Iranian Cultural Heritage and Tourism Organization
(ICHTO) is legally and diplomatically trying to
return Iranian jewelry smuggled to Pakistan which
experts assess as invaluable as those kept today
in Golestan Palace, Tehran.
Two cases are now taken to Pakistan courts
involving the return of a jewelry collection
similar to other Imperial Iranian ones and a
mummy and its cask.
During the last 21 years, Iran has had three legal
cases in Pakistan courts to return its
cultural-historical heritage back home. One of the
cases has been resolved and the items have been
returned to the country. No final verdict has been
reached for the other two cases and today the
Iranian government is attempting once more to
resolve the cases legally and diplomatically.
The successful case involved 34 antiquities and
was closed in 1984 resulting in the handing of the
pieces to the legal department of the ICHTO.
One of the other cases which is underway in a
Lahore court involves some jewelry smuggled to
Pakistan by an Iranian. The Pakistan customs did
not identify the objects as historically or
culturally valuable, but the Iranian government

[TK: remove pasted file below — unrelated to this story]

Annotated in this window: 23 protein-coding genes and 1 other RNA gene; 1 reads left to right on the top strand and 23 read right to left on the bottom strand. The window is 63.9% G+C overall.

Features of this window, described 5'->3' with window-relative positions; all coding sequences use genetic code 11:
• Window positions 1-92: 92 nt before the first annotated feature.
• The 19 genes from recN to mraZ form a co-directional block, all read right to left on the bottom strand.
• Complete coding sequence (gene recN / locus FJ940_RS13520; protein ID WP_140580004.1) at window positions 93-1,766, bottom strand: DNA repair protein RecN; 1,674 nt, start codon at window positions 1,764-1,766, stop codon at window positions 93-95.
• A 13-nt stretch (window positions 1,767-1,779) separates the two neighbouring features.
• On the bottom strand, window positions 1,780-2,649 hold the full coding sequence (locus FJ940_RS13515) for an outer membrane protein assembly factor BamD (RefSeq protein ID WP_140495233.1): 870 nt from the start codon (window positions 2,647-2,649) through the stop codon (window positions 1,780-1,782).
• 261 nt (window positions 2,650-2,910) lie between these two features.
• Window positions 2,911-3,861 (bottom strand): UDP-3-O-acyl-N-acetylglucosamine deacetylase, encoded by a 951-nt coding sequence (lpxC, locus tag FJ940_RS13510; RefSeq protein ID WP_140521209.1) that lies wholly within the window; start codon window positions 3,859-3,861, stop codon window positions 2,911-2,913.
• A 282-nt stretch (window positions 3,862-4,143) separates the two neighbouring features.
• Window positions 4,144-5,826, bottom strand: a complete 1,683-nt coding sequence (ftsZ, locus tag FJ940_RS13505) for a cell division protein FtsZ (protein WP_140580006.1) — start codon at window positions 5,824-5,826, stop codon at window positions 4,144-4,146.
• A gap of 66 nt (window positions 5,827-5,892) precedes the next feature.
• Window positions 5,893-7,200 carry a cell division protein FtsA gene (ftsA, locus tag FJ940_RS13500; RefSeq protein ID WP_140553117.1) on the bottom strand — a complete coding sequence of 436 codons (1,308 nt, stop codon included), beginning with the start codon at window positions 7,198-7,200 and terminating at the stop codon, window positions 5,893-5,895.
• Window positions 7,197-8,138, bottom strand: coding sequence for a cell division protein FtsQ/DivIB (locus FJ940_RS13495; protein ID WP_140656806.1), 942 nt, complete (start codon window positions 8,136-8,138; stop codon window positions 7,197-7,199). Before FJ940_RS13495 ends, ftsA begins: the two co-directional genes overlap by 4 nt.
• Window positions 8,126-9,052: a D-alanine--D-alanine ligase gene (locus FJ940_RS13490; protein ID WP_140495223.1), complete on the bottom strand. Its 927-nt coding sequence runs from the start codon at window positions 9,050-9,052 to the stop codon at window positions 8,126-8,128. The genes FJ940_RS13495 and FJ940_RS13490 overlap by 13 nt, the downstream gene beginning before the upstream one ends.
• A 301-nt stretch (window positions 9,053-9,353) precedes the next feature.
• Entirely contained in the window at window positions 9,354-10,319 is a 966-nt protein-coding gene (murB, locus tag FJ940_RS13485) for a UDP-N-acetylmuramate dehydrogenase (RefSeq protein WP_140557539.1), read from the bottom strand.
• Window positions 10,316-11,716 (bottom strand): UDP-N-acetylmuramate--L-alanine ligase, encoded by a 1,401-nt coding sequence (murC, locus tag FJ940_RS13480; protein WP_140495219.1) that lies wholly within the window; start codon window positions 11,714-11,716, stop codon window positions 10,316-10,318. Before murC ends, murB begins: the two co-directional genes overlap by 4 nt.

handed in a complaint demanding for a further
analysis of the collection by Iranian experts.
to their report, with regard to their quality, the
pieces are comparable to that of the Imperial
jewelry stolen from Iran’s Palaces at the time
of the 1979 Revolution, and they are as invaluable
as those kept today in Golestan Palace.
The third case involves the return to Iran of a
cask and its mummy which were found in Koweite
city of Pakistan in 2000. At the time, upon the
request of the ICHTO and cooperation of the
Iranian Foreign Ministry, a team of
archaeologists, linguists, and legal experts
traveled to Pakistan to study the find. They
announced the cask fake, but however, since the
pieces were created in Iran and exports of art
works are illegal, Iran demanded for their return
to the country and their being handed to the